The pain terracotta panel above the doorway depicts a seated Rama and Sita with Jambavan to the right. Two archers and a hermit in a panel below seem to be that of Rama, Lakshman and Vishwamitra. Sita is seen in a sari and Rama in a typical nineteenth century headgear worn aristocrats of the time. Depictions of Rama and Sita together in the central panel above the door of a temple is a common theme in many temples in Burdwan and Birbhum built between 1815 and 1849 CE. It’s quite possible that this trend came about from a group of artisans that traveled around the area and being employed by wealthy family to decorate their newly built temples.

Perhaps the most unusual terracotta showcased on the Bholanath Temple in terms of its placement, are the mrityulata (death-vine or creeper of death).

A mrityulata is a vertical terracotta panel containing a vertical series of human and animal figures, each poised to attack the figure below. This panel is then repeated running vertically and is usually seen at the corners of a temple. Scholars believe these vertical rows of figures have their origins in the architecture of wooden chariots constructed in Bengal. Chariots were constructed with vertical panels at the outer corner of the main body of chariots consisting of vertical rows of human and animal figures, which is called a “Barsha” panel. As the builders of chariots and temples were from the same Sutradhar (or carpenter) community, the pattern in the chariots was later assimilated in Bengal temple architecture.

On the Bholanath Temple temple this mrityulata sequence can be found framing the doorway projection on the front facade, and it has survived remarkably well.

The both corners of the front façade have a repeated sequence of five terracotta blocks, each one depicting four soldiers in standing posture. There appears to be three types of soldiers are present – Indian soldiers in short dhotis, Muslim soldiers with beard and Islamic dress, and probably Portuguese soldiers wearing hats with an upturned brim.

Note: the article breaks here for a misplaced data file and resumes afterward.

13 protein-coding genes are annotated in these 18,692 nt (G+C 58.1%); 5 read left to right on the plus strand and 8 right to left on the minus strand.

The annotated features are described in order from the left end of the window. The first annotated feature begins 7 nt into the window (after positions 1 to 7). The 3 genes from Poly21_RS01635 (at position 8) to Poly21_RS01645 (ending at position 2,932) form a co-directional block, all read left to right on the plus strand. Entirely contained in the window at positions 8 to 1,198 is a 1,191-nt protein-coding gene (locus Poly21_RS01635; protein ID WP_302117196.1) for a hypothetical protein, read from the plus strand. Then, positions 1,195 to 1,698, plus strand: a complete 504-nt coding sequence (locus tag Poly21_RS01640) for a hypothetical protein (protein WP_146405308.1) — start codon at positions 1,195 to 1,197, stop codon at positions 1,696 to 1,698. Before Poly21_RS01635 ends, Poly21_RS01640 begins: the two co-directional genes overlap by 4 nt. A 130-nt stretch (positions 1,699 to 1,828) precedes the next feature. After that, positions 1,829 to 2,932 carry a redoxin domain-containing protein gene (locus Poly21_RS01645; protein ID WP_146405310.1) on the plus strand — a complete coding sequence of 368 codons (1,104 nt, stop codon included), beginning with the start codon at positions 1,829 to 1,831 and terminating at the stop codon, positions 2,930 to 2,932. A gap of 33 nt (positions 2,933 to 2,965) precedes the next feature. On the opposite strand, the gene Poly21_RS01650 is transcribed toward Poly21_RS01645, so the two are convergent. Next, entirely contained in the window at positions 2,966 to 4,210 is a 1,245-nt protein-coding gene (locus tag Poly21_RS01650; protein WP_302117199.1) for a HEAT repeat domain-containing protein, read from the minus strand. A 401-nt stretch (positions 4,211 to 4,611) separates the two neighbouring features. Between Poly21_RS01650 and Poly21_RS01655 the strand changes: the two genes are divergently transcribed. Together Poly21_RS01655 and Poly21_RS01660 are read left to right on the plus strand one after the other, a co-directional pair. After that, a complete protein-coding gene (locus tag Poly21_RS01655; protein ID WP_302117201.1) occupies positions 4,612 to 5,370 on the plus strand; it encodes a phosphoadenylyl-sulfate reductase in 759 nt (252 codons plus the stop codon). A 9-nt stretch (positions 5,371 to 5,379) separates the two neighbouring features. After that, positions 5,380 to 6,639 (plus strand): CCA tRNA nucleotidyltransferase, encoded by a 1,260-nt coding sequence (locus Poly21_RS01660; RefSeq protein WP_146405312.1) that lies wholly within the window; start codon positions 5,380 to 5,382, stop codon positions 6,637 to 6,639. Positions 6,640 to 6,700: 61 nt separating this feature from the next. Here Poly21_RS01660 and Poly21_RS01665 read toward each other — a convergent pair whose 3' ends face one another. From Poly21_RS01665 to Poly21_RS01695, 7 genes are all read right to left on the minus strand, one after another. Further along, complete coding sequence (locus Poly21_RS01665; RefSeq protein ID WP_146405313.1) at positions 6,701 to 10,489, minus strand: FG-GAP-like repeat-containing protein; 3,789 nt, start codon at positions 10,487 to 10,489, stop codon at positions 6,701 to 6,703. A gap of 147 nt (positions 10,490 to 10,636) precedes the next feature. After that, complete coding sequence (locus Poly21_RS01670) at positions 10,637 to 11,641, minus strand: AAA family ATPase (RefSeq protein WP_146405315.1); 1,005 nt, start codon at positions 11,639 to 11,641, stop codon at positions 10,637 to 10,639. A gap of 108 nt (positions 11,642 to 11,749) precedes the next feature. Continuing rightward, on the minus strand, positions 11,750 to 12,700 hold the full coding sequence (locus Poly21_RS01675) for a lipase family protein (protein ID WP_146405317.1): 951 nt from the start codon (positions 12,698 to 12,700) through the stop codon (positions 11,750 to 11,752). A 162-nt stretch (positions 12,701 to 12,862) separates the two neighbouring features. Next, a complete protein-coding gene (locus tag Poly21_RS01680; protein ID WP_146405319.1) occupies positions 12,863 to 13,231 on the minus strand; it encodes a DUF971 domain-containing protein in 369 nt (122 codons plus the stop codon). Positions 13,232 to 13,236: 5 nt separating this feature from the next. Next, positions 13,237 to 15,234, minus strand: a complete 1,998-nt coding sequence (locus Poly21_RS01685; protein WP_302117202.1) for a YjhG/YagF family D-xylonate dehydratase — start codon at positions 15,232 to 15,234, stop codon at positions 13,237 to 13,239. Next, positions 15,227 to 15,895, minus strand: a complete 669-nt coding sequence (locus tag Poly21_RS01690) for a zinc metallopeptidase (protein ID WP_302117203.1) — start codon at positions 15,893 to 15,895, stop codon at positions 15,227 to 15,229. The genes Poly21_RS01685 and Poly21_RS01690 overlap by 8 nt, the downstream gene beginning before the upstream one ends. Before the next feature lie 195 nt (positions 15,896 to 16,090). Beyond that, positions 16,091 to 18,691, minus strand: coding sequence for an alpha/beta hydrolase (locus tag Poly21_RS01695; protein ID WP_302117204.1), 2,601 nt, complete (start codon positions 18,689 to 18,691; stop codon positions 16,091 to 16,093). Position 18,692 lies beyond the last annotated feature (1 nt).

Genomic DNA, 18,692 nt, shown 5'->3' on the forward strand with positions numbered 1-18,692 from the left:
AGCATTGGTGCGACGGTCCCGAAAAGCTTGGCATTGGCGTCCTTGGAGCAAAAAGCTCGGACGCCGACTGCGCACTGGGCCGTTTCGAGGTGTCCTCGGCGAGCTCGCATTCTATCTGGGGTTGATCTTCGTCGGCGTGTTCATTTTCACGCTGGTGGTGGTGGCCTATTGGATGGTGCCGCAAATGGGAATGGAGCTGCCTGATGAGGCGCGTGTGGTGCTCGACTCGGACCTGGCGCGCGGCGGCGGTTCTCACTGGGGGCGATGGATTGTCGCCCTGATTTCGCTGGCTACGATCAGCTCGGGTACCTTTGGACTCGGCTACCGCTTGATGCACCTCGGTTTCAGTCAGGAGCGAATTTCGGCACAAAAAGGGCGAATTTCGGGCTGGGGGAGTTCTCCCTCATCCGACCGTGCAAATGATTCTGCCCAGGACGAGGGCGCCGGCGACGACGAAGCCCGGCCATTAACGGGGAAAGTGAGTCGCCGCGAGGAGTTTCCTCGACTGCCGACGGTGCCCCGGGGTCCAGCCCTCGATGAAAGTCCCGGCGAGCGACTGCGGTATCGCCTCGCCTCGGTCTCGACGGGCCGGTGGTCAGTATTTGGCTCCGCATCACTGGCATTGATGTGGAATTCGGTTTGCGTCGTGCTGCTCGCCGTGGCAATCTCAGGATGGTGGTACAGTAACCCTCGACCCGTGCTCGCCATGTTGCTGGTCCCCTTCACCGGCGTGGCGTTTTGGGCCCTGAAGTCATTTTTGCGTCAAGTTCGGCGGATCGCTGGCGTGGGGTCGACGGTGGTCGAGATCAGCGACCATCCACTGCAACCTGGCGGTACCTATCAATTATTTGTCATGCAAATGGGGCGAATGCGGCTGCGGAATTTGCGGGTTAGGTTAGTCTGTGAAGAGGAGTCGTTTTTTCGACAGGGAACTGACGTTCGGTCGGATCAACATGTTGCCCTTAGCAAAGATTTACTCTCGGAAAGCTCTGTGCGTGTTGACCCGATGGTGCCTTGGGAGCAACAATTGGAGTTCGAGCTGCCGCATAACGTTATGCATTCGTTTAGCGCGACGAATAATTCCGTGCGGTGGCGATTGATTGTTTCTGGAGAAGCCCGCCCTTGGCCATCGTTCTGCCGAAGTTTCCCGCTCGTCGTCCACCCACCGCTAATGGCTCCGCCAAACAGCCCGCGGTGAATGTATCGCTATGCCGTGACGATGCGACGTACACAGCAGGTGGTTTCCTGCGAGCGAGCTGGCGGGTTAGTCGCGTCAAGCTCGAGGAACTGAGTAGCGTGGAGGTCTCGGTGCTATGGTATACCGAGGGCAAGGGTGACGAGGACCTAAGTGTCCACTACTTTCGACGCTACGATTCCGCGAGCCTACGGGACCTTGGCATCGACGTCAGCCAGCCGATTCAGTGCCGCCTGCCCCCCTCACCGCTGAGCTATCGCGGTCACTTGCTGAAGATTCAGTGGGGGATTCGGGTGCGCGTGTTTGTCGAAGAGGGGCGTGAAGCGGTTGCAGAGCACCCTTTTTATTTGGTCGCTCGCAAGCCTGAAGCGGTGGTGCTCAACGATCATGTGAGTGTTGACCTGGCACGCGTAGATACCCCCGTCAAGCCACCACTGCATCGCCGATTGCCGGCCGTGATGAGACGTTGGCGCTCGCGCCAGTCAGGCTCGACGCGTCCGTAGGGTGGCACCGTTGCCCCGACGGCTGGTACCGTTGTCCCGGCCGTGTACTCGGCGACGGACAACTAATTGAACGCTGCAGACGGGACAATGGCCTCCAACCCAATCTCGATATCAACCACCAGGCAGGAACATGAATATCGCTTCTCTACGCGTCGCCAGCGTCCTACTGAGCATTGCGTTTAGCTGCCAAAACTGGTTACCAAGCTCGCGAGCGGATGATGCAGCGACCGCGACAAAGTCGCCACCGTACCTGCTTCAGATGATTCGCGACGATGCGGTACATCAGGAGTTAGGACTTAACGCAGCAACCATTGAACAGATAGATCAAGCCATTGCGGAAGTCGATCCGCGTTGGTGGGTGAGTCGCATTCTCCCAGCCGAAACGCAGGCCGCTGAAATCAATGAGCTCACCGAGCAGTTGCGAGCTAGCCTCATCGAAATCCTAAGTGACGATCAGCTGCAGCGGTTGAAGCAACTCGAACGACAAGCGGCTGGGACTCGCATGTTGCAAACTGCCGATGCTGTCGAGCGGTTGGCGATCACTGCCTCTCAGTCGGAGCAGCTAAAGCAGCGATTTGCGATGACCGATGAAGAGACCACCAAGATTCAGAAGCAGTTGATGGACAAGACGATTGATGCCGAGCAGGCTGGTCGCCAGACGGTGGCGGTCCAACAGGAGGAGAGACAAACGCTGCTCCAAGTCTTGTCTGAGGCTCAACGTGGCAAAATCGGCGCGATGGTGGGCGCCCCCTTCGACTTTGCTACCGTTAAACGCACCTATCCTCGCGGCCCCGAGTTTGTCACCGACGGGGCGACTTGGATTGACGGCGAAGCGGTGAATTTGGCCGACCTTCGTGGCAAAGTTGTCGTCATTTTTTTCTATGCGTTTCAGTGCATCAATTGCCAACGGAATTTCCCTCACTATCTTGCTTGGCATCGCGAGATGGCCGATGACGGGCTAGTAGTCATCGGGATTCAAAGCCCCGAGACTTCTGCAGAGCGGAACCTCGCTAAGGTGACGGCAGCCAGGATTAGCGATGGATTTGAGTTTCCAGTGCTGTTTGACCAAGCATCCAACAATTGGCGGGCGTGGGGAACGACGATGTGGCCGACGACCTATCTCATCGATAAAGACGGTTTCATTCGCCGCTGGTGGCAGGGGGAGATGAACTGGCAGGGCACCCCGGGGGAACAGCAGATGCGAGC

The base of the temple has a wealth of imagery on display including lines of soldiers, battle scenes, musicians. It is along the base of a 19th century temple that we first see the transition from Puranic to social scenes being depicted. Here that has gone a stage further, with the social scenes now extending up the sides of the temple façade.

The other three sides of the Bholanath Temple have no terracotta ornamentation, but the east elevation is interesting for the purely Islamic decoration on the false doorway, above which are a pair of damaged stucco peacocks.

Inside the temple is Shiva linga made of white marble behind which on the wall is a marble wall panel showing Krishna playing the flute. This is an unusual co-existence of Shaiva and Vaishnava cults in same temple and demonstrates the tolerant attitude of the Chandras.

Most 19th century ratna temples of Birbhum and Bardhaman have have had their pinnacles extensively repaired, to the extent that it is difficult to determine if they once were adorned with terracotta panels. The Bholanath Temple is an usual exception, and here the front three pinnacles are covered with rich terracotta. Here we have numerous busts of European men and women in different kinds of dress, plus vertically repeated Batayanvartinis (lady by the window), an image that will get further attention with the next temple.

Bisheshwar Temple